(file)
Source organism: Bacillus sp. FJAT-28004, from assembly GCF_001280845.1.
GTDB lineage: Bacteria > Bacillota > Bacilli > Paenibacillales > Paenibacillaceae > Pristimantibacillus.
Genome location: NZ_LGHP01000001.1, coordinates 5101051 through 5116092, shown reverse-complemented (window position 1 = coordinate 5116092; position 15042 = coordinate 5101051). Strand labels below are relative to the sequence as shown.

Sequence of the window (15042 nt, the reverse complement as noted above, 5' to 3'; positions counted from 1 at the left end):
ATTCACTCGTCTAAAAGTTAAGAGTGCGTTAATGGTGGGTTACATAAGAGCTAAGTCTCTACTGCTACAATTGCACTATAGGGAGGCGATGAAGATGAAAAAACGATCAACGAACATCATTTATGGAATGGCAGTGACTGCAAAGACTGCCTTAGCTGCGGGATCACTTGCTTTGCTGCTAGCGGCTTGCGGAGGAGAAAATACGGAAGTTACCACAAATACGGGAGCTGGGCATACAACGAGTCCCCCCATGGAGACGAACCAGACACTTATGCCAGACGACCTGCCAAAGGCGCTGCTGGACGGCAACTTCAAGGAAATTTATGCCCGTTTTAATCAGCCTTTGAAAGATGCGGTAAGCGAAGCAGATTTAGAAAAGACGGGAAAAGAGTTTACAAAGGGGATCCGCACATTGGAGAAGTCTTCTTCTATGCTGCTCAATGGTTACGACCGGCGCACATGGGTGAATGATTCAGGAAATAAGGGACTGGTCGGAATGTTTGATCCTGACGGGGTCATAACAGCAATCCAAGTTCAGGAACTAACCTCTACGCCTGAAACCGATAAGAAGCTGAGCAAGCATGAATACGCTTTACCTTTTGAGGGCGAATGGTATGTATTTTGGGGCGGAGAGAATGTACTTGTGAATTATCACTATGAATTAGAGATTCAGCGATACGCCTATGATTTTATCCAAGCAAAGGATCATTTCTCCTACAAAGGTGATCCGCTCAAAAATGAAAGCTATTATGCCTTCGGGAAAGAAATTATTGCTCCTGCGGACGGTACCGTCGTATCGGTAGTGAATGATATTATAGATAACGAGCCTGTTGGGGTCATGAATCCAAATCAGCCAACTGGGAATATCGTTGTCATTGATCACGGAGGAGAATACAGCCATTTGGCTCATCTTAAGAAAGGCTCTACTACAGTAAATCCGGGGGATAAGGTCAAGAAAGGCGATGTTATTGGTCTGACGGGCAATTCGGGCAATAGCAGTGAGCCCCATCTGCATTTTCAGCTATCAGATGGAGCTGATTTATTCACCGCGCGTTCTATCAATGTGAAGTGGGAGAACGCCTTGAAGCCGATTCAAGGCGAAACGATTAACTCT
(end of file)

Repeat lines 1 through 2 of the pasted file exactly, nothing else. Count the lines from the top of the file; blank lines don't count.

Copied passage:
Source organism: Bacillus sp. FJAT-28004, from assembly GCF_001280845.1.
GTDB lineage: Bacteria > Bacillota > Bacilli > Paenibacillales > Paenibacillaceae > Pristimantibacillus.